There are some who believe and insist that true fiscal federalism will solve all our problems. How would you approach the challenge of

Situated the way we are now, federalism is not achievable because of the deep-rooted suspicion we have for one another. We have to go back to the foundation: Who are we? The colonialists were shareholders in the space called Nigeria but left the shares of the company for us with problems that are built along the fault lines of tribes, tongues and religion and that trap continues to haunt us.

We delude ourselves by refusing to acknowledge this. Once we define who we are as a people united, even while accepting our uniqueness based on tribe or religion, but agreeing that we must all promote our country based on equality but still promoting that one country of equal shareholders, we will make progress. Once you remove those faultlines and we see ourselves as Nigerians using that green passport, we will begin to make progress.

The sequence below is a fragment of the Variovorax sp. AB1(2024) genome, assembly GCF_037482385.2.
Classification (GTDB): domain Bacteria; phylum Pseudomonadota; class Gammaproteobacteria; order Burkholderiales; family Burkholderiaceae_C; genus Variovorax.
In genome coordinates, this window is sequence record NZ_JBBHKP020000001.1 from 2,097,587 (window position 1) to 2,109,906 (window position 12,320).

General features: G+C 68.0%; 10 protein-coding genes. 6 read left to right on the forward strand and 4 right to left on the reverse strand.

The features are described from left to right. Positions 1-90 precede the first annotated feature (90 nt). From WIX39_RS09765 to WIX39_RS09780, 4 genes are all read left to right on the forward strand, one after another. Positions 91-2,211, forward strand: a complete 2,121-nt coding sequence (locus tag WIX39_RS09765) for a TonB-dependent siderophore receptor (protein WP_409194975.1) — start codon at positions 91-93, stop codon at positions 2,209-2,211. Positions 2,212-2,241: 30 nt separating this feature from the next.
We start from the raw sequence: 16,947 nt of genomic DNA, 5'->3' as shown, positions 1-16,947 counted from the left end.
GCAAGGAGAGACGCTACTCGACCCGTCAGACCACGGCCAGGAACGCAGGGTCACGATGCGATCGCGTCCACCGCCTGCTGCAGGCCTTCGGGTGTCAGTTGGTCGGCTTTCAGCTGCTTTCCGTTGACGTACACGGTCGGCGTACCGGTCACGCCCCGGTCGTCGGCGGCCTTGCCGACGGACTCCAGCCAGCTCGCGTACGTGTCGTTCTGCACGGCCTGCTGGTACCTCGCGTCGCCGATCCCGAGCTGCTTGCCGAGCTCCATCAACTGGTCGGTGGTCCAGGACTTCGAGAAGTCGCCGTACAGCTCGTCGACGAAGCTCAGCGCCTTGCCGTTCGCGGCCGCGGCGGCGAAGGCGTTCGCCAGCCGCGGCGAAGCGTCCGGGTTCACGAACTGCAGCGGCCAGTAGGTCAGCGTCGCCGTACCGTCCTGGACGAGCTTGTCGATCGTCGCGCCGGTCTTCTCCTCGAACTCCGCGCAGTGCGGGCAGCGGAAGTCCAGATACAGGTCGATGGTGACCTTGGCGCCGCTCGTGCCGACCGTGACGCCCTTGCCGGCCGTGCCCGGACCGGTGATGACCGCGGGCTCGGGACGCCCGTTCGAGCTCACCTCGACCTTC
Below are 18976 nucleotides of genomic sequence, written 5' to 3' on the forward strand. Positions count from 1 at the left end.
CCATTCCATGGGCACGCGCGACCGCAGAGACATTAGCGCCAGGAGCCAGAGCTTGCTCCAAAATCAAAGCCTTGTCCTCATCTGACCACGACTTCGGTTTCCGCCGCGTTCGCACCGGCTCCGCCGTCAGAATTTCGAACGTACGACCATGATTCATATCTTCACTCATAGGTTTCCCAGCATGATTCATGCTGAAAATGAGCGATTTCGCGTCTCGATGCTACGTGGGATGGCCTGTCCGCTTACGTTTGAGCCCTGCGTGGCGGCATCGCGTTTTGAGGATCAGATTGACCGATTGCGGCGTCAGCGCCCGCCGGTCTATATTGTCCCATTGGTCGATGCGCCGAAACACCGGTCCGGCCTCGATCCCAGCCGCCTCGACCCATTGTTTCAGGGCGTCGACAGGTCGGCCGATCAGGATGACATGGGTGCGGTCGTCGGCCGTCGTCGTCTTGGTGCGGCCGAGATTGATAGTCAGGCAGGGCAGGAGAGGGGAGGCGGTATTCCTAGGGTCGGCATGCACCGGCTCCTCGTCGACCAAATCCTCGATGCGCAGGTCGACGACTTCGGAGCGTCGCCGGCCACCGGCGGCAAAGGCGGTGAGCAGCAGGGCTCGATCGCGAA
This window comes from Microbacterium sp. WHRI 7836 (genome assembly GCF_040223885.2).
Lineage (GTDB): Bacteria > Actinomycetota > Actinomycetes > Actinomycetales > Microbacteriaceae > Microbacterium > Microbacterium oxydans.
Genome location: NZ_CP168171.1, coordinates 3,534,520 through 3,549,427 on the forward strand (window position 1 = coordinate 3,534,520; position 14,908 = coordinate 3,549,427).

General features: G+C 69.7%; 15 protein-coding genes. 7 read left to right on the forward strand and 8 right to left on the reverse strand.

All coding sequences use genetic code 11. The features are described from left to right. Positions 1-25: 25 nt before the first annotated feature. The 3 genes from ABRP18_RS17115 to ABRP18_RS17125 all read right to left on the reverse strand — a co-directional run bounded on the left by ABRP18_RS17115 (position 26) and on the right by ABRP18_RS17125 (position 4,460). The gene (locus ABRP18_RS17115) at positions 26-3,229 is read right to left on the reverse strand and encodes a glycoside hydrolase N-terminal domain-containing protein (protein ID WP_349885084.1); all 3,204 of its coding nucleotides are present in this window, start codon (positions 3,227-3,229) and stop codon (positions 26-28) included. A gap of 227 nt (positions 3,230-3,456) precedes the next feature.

As a father, for instance, you know the potential of your children – the one that is likely to be good in engineering, you begin to position and support him for that, same for medicine, entertainment or catering without discrimination. What you would be doing would be building a solid home. But the moment you begin to discriminate, even when you’re genuinely cash strapped and cannot address some needs of your children, the bias you have shown will cripple that family.

If you have one of the children engaged in a vacation job and he contributes to the growth of the family, you’ll need to encourage that one too by not always milking him, but by encouraging him, too, to do more by way of allowing him to keep part of his earnings.

So, to deal with federalism of any sort, we must see ourselves as a nation first, representing Nigeria first. Loyalty to the country. When we begin to position tribes or tongues or religion over Nigeria, as we’ve been doing, we won’t make progress.

So, how would you build unity in practical terms as president?